The Chicago Bears haven't done anything significant to address running back this offseason. In part, it's because GM Ryan Pace and coach Matt Nagy have confidence in second-year back David Montgomery. But the decision to ignore the position completely in free agency and the 2020 NFL draft has left the team vulnerable if Montgomery gets injured.

Tarik Cohen will likely assume the role as the first option off the bench if Montgomery goes down, but his skill set is better suited as a do-it-all offensive weapon than a traditional first- and second-down running back. As a result, the Bears need someone to step up and prove they're capable of handling early-down carries if needed.

Undrafted rookie Artavis Pierce may end up being that guy. Let's face it, the former Oregon State Beaver is the only real candidate for the job aside from Ryan Nall, another Oregon State product who's spent most of his Bears career on the practice squad.

Pierce checked-in at his pro day in March at just under 5'10" and weighed 209 pounds. He's a bit undersized for between-the-tackle duties, but players like Dalvin Cook and Alvin Kamara have proven running backs can succeed in the NFL around 210 pounds.

Pierce ran a 4.47 40-yard dash at his pro day, too. Pro days provide infamously fast tracks for draft prospects, however. Pierce's film does offer moments when he flashes above-average speed, but he doesn't consistently run with that kind of juice.

From Weeks 3 through 8 in the 2019 college football season, Pierce looked like a player destined to be drafted. He had three games with more than 100 rushing yards and a fourth game that totaled 90 yards on the ground. He scored four rushing touchdowns and added another as a receiver. It was that stretch of performances that likely sold him as an NFL prospect, even though he fell out of the draft and into the free-agent market. Pierce finished the 2019 season with 146 carries for 873 yards and six touchdowns.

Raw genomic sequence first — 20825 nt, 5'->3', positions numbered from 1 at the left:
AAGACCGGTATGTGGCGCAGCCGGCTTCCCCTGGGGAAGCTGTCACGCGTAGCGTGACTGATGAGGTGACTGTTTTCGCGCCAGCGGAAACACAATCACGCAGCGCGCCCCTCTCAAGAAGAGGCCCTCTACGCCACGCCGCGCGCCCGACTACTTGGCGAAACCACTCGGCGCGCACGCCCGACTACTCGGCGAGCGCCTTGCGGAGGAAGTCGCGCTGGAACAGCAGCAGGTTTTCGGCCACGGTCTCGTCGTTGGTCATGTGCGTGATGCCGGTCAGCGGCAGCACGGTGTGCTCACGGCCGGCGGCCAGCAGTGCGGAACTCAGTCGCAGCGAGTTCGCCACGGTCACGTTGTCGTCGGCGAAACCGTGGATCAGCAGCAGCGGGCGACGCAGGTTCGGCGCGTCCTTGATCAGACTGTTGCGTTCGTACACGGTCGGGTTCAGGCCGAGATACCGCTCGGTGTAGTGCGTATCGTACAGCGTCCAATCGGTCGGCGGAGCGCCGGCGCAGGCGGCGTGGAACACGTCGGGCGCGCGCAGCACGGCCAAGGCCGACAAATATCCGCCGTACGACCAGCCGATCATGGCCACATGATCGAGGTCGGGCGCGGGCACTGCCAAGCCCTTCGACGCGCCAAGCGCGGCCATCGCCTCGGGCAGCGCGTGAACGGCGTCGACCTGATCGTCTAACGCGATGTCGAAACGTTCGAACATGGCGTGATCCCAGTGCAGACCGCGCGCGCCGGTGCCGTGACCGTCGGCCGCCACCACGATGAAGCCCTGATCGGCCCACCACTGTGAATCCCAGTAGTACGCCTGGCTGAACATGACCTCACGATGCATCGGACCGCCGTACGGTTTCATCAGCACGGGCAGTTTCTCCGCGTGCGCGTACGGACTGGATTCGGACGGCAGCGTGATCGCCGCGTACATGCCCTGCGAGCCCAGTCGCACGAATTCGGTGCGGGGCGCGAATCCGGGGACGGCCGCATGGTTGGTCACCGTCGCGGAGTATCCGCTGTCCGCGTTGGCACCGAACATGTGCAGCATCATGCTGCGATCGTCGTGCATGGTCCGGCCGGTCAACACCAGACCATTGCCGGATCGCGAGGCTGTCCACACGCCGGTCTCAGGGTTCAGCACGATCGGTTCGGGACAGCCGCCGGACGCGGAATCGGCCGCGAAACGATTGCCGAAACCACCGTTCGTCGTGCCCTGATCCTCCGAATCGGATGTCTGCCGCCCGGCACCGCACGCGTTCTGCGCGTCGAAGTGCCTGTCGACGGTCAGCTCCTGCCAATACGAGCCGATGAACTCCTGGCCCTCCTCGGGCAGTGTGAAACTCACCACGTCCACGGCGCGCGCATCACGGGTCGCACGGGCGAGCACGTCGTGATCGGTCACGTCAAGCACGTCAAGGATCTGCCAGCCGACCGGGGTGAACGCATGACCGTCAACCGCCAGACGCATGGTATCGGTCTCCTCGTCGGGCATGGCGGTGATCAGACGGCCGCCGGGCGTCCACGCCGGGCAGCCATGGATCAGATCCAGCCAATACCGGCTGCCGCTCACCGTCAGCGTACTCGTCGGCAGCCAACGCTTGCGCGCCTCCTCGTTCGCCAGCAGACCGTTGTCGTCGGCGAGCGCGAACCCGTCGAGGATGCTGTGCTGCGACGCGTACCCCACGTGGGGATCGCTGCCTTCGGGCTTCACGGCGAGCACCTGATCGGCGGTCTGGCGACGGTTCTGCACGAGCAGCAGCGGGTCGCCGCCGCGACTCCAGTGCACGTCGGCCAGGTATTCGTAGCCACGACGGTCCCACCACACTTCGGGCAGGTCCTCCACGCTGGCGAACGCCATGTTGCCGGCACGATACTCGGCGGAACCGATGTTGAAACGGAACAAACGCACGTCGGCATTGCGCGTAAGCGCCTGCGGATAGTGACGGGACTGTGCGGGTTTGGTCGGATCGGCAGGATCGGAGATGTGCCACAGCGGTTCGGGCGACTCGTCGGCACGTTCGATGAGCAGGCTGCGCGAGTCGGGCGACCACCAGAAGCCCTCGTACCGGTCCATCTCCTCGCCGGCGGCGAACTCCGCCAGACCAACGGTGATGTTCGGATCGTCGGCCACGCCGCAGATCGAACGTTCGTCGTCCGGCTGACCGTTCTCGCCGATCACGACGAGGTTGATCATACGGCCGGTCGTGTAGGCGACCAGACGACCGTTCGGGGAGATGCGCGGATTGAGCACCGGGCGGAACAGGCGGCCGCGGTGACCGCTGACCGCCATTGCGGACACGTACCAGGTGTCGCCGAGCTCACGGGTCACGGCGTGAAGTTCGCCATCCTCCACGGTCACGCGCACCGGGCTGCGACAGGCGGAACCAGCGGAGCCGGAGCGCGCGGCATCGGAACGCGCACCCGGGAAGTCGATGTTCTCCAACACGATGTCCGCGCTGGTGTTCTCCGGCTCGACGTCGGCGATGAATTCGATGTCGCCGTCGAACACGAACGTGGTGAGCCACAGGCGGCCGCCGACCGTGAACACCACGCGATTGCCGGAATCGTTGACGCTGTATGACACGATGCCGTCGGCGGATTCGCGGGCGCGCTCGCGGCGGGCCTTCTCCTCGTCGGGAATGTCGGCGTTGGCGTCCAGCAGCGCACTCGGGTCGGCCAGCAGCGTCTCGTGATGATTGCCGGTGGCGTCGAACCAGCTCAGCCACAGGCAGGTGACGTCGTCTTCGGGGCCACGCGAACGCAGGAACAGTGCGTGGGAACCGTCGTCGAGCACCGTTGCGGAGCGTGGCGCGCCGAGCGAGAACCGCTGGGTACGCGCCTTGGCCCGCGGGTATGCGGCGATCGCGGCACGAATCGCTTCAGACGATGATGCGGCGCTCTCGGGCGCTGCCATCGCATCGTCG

Pierce's game film is a mix of average running back play with a few quality highlights mixed in. He isn't the most natural runner -- his feet get too choppy behind the line of scrimmage when he's looking for a running lane -- and he doesn't possess much tackle-breaking power. He's a decent change-of-direction guy, but for a player of his size, I expected to see more wiggle in his game. It isn't there.

This isn't to say he can't stick around and make the Bears' gameday roster. In fact, he landed in the best possible situation for a fringe player. His road to a roster spot doesn't have many obstacles, so if he proves to be a capable player on special teams and makes enough positive plays as a running back in training camp, he could hang around into September.

After reviewing Pierce's game and taking another look at the lack of talent behind Montgomery and Cohen in the Bears' running back room, it's clear that Pace has to add another veteran to the depth chart before the regular season kicks off. Relying on an undrafted rookie and a practice squad star as your top reserves isn't good enough for a team that needs a big performance from its running game in 2020.